The chief medical health officers for both Lower Mainland health authorities want a say in Port Metro Vancouver's expansion plans.
In a joint letter last month to port authority president and CEO Robin Silvester, made public this week, Paul Van Buynder of the Fraser Health Authority and Vancouver Coastal Health's Patricia Daly asked for "a formal voice" in a number of projects that would expand capacity.
Those projects are either underway or being reviewed.
The medical health officers cited a number of reasons for more direct involvement, including issues such as air emissions and noise.
"We expect the level of Health Authority involvement in the PMV planning and project review processes to vary, depending on the scope of the planning exercise or the proposed project. For small projects that are likely to have minimal health impact, we expect our involvement to be similarly minimal. We anticipate our involvement to be more extensive for long term land use planning or large projects," they wrote.
Van Buynder and Daly suggested that a promising tool for reviewing large projects and long-term plans is a Health Impact Assessment (HIA).
"HIA is a process that brings together stakeholders including the public to consider both the positive and negative health impacts of a proposal from the perspective of all participants, and make recommendations based on all the factors that may influence health arising from the proposal," they said.
The two suggested greater involvement in the port's land use update, which is in the second phase of consultation, as well as a controversial proposal by Surrey Fraser Docks.
Numerous groups have joined forces in protest over the proposal by Fraser Surrey Docks to redevelop its site to accommodate coal shipments that would be brought by train from the United States. The coal would be put on barges and towed to Texada Island, where it would be stored before being loaded on freighters.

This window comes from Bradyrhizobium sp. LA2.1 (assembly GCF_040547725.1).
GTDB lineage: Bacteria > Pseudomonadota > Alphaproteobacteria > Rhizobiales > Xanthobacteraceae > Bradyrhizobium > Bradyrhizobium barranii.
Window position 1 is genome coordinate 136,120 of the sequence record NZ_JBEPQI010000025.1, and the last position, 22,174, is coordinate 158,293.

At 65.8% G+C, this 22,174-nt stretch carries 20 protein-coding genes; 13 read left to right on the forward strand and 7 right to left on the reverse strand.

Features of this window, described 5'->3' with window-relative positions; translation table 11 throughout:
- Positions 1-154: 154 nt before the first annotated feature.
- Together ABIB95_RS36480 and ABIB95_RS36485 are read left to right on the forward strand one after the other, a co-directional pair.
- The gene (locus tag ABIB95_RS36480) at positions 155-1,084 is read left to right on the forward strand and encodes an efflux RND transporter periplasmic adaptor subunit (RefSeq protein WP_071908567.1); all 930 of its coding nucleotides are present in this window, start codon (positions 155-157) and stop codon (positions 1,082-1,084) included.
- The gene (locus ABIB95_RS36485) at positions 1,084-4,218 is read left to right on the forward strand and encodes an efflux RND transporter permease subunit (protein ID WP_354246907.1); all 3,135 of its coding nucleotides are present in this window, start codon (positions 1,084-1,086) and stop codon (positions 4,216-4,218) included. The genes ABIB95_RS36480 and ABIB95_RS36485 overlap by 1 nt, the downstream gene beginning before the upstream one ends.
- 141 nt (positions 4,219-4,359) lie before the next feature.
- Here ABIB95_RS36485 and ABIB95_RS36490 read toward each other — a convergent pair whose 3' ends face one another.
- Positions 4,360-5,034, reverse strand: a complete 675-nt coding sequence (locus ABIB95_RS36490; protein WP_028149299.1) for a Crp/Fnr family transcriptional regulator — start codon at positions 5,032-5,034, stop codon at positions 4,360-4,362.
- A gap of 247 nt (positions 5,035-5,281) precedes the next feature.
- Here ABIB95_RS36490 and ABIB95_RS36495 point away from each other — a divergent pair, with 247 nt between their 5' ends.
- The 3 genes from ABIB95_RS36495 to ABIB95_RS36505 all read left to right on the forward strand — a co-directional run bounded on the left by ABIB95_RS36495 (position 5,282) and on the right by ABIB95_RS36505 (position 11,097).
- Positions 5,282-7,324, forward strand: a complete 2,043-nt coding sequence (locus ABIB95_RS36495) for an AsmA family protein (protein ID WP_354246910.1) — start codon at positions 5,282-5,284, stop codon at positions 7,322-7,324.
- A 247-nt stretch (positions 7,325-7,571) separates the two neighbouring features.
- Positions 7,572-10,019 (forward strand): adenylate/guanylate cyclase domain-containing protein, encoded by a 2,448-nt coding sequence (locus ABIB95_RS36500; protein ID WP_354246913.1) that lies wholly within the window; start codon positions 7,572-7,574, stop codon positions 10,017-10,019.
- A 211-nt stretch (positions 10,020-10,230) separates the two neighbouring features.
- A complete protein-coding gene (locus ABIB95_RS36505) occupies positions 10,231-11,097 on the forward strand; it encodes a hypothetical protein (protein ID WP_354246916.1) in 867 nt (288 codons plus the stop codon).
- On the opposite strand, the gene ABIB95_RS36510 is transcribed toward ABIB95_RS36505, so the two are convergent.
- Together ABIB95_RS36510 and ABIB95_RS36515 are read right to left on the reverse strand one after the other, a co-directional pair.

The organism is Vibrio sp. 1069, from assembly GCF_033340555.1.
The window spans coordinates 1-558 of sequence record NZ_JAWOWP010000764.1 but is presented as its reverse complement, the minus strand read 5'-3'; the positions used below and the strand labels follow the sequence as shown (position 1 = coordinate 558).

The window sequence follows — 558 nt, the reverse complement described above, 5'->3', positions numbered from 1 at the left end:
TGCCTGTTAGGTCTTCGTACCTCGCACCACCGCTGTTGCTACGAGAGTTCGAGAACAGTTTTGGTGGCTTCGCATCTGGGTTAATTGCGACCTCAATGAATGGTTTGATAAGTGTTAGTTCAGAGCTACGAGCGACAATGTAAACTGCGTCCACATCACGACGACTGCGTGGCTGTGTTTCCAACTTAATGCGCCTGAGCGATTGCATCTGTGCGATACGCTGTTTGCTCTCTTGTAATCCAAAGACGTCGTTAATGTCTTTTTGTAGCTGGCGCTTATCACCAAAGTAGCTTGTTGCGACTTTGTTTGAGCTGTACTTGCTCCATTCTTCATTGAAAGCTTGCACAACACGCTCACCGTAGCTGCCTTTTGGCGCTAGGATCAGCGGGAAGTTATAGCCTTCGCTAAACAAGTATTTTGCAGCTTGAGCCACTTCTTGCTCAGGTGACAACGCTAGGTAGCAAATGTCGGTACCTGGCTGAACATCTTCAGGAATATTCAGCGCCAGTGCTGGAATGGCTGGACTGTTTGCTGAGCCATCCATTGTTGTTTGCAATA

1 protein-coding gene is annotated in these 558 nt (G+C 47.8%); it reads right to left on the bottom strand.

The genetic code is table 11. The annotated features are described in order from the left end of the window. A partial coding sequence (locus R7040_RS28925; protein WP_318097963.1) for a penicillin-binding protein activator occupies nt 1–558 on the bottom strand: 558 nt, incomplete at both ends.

The two projects could increase the port's coal capacity by up to 18 million tonnes to a total as high as 53 million tonnes annually.
The B.C. Lung Association, the Public Health Association of B.C., the Canadian Association of Physicians for the Environment and others have written to the port asking for a delay
In an open letter, Silvester wrote the port upholds the highest standards of safety, planning and environmental reviews, and strives to "ensure that new developments and capacity expansions, driven by demand, meet applicable standards and minimize environmental and community impacts related to the handling and movement of goods."
He noted the Fraser Surrey Docks and Neptune Terminals' applications are currently under review, and that permits will not be issued for either until all the required technical reviews and municipal, First Nations and community consultation are complete.
A delegation from the port authority will make a presentation to Delta council in the next few weeks to explain the coal expansion proposal.
The port authority's new land use plan, meanwhile, could end up having major implications for Delta, where the port's other expansion plans include building another container terminal (Terminal 2) at Roberts Bank.
Consultations are already underway on that project.
South Delta is also home to the Westshore Terminals' coal port, where operations have been significantly impacted after a ship damaged one of the terminal's two berths last month.
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